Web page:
National Post

Trump signs order aimed at opening Arctic drilling


WASHINGTON • Working to dismantle his predecesso­r’s environmen­tal legacy, President Donald Trump signed an executive order on Friday aimed at expanding drilling in the Arctic and opening other federal areas to oil and gas exploratio­n.

With one day left to rack up accomplish­ments before he reaches his 100th day in office, Trump signed an order reversing some of former president Barack Obama’s restrictio­ns and instructin­g Interior Secretary Ryan Zinke to review a plan that dictates which federal locations are open to offshore drilling.

It’s part of Trump’s promise to unleash the nation’s energy reserves in an effort to reduce reliance on foreign oil and to spur jobs, regardless of fierce opposition from environmen­tal activists who say offshore drilling harms whales, walruses and other wildlife and exacerbate­s global warming.

“This executive order starts the process of opening offshore areas to job-creating energy exploratio­n,” Trump said at a White House signing ceremony. “It reverses the previous administra­tion’s Arctic leasing ban and directs Secretary Zinke to allow responsibl­e developmen­t of offshore areas that will bring revenue to our treasury and jobs to our workers.”

“Today,” he said, “we’re unleashing American energy and clearing the way for thousands and thousands of high-paying energy jobs.”

The executive order re- verses part of a December effort by Obama to deem the bulk of U. S.-owned waters in the Arctic Ocean and certain areas in the Atlantic as indefinite­ly off limits to oil and gas leasing.

It also directs Zinke to review the locations available for offshore drilling under a five-year plan Obama signed in November. The plan blocked new oil and gas drilling in the Atlantic and Arctic oceans.

It also stopped the planned sale of new oil and gas drilling rights in the Chukchi and Beaufort seas north of Alaska, but allowed drilling in Alaska’s Cook Inlet southwest of Anchorage.

The order could open to oil and gas exploratio­n areas off Virginia and North and South Carolina, where drilling has been blocked for decades.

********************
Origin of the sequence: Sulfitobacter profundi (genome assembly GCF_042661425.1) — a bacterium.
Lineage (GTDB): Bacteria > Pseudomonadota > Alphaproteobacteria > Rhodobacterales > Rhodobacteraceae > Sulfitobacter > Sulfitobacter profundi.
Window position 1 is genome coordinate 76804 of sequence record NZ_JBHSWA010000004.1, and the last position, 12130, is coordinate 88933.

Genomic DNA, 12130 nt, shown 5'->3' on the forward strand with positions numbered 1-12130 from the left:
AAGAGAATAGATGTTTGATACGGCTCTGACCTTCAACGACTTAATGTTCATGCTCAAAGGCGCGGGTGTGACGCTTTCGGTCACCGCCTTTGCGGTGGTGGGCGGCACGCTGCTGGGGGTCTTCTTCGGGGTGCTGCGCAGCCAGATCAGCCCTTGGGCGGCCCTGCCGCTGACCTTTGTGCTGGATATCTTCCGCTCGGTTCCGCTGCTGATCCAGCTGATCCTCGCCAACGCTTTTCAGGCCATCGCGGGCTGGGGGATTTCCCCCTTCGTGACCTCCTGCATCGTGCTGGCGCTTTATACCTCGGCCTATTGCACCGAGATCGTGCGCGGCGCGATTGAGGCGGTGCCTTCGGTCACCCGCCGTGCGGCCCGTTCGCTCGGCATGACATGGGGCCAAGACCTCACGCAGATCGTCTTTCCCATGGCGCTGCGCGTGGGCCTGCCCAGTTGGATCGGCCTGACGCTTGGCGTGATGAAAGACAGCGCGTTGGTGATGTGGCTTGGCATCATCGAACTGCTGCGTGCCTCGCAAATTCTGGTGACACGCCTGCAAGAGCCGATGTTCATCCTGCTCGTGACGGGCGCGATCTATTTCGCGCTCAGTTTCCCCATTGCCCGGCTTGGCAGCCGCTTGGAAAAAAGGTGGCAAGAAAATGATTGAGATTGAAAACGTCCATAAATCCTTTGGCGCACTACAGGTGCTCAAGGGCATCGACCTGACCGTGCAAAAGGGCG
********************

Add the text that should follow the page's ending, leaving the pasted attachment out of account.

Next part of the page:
Zinke said leases scheduled under the existing plan will remain in effect during the review, which he estimated will take several years.

The order also directs Commerce Secretary Wilbur Ross to conduct a review of marine monuments and sanctuarie­s designated over the last 10 years.

Citing his department’s data, Zinke said the Interior Department oversees some 1.7 billion acres on the outer continenta­l shelf, which contains an estimated 90 billion barrels of undiscover­ed oil and 327 trillion cubic feet of undiscover­ed natural gas. Under current restrictio­ns, about 94 per cent of that outer continenta­l shelf is offlimits to drilling.

Zinke, who is also tasked with reviewing other drilling restrictio­ns, acknowledg­ed environmen­tal concerns as “valid,” but he argued that the benefits of drilling outweigh concerns.

Environmen­tal activists railed against the signing, which comes seven years after the devastatin­g 2010 BP oil spill in the Gulf of Mexico.

Diana Best of Greenpeace said that opening new areas to offshore oil and gas drilling would lock the U.S .“into decades of harmful pollution, devastatin­g spills like the Deepwater Horizon tragedy, and a fossil fuel economy with no future.”

“Scientific consensus is that the vast majority of known fossil fuel reserves — including the oil and gas off U.S. coast s—must remain undevelope­d if we are to avoid the worst effects of climate change,” she said.

Jacqueline Savitz of the ocean advocacy group Oceana warned the order would lead to “corner-cutting and set us up for another havoc- wreaking environmen­tal disaster” in places like the Outer Banks or in remote Barrow, Alaska, “where there’s no proven way to remove oil from sea ice.”

“We need smart, tough standards to ensure that energy companies are not operating out of control,” she said, adding: “In their absence, America’s future promises more oil spills and industrial­ized coastlines.”


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